Accomplishing my blogging goal!

I did it! One year ago, on my son’s first birthday, I set a goal for myself: I would write one blog post a week for the next year. I would focus on how mundane parenting moments can be used to promote social justice. I strayed a little from that original mission: instead of just focusing on the mundane moments (like diaper changes and bedtimes), I also included so big, important parenting moments like choosing a name and giving birth. Regardless, this goal forced me to take 30-60 minutes a week to sit and think consciously and write critically about parenting with privilege. I made it a blog, because the public nature of blogs held me accountable to my goal. My parenting journey is uniquely privileged, so I don’t claim to speak to every parent out there. There are definitely moments during this blog process where I felt insecure—like I wasn’t digging deep enough or assessing myself critically enough. There are other moments that I’m proud of—like when I opened up about my miscarriages or committed our family to individual reparations.

If I’m being totally transparent, one of the reasons I started this blog is because I was in a really low point in my professional life. I was in the middle of writing a dissertation, feeling a little bit lost and hopeless. And I found myself more and more happy when I was actively engaging in parenting moments. But so much of my identity as a privileged person who cares about social justice was wrapped up in my professional identity. So, when I thought about changing my priorities from career to family, I was worried I would lose that identity of someone who cares about social justice. I started this blog as a thought experiment to see how I could maintain that identity and prioritize parenting. In the last year, I’ve realized that I still love my career (and that a dissertation is a short phase of a career in research), so the identity threat no longer persists. But my absolute love and respect for caregiving and parenting persists.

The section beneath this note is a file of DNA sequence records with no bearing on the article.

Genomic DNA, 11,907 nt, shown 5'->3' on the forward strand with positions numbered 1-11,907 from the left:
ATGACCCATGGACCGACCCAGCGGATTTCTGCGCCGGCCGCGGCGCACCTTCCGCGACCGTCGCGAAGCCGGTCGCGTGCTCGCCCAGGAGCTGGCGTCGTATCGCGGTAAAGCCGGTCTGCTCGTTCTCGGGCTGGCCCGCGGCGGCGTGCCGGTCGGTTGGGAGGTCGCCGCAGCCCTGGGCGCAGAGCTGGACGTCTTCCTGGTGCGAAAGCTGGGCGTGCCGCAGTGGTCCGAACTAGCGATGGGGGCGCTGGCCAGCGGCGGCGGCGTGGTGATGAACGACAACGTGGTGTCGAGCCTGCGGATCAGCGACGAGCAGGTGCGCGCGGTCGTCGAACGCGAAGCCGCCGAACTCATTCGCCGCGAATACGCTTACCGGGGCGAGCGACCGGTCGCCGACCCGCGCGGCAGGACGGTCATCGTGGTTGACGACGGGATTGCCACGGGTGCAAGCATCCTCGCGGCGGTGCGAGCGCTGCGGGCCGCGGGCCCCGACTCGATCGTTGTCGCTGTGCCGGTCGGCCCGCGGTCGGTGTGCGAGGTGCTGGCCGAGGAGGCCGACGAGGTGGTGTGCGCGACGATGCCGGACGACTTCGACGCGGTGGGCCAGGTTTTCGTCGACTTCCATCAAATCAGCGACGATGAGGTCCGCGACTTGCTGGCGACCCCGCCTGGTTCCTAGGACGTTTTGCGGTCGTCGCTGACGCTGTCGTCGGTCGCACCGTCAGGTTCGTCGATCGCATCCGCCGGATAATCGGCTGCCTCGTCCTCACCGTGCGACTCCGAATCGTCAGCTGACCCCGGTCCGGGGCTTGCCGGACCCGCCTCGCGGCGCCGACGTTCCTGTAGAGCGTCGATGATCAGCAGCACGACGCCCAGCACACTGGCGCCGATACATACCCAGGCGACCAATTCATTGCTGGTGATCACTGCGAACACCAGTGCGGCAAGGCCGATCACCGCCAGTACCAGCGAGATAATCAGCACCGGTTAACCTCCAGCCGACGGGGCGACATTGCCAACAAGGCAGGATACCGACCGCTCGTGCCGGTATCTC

Throughout this year, I discovered I loved parenting and thinking about parenting more than I thought I could. One of the blog posts that I am most proud of is about the value of caregiving. Not necessarily because its particularly well-written, but because I believe it so strongly. I’ve gotten a bit soap-box about the issue honestly. I started off this blog by asking, Can wiping butts be woke? And I think I’ve discovered that yes, it absolutely can be. Caregiving itself (including butt wiping) is radical and when you add on top of that certain mentalities and practices, wiping shit off your kids butt can be an act of social justice.